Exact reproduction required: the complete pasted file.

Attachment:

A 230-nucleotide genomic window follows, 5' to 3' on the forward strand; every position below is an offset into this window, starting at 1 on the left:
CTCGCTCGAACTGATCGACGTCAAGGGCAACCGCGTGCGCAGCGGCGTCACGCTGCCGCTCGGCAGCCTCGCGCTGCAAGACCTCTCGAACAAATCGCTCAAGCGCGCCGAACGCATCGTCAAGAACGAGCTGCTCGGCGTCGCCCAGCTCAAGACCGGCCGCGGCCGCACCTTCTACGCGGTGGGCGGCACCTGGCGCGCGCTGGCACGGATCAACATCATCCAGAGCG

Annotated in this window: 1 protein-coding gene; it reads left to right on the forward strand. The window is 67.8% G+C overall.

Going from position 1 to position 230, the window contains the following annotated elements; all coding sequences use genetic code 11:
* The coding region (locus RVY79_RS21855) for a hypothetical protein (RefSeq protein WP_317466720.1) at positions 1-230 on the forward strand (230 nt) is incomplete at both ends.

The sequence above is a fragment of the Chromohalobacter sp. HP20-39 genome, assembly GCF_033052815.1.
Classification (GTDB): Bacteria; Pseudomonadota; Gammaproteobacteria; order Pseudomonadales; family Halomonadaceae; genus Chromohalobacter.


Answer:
A 230-nucleotide genomic window follows, 5' to 3' on the forward strand; every position below is an offset into this window, starting at 1 on the left:
CTCGCTCGAACTGATCGACGTCAAGGGCAACCGCGTGCGCAGCGGCGTCACGCTGCCGCTCGGCAGCCTCGCGCTGCAAGACCTCTCGAACAAATCGCTCAAGCGCGCCGAACGCATCGTCAAGAACGAGCTGCTCGGCGTCGCCCAGCTCAAGACCGGCCGCGGCCGCACCTTCTACGCGGTGGGCGGCACCTGGCGCGCGCTGGCACGGATCAACATCATCCAGAGCG

Annotated in this window: 1 protein-coding gene; it reads left to right on the forward strand. The window is 67.8% G+C overall.

Going from position 1 to position 230, the window contains the following annotated elements; all coding sequences use genetic code 11:
* The coding region (locus RVY79_RS21855) for a hypothetical protein (RefSeq protein WP_317466720.1) at positions 1-230 on the forward strand (230 nt) is incomplete at both ends.

The sequence above is a fragment of the Chromohalobacter sp. HP20-39 genome, assembly GCF_033052815.1.
Classification (GTDB): Bacteria; Pseudomonadota; Gammaproteobacteria; order Pseudomonadales; family Halomonadaceae; genus Chromohalobacter.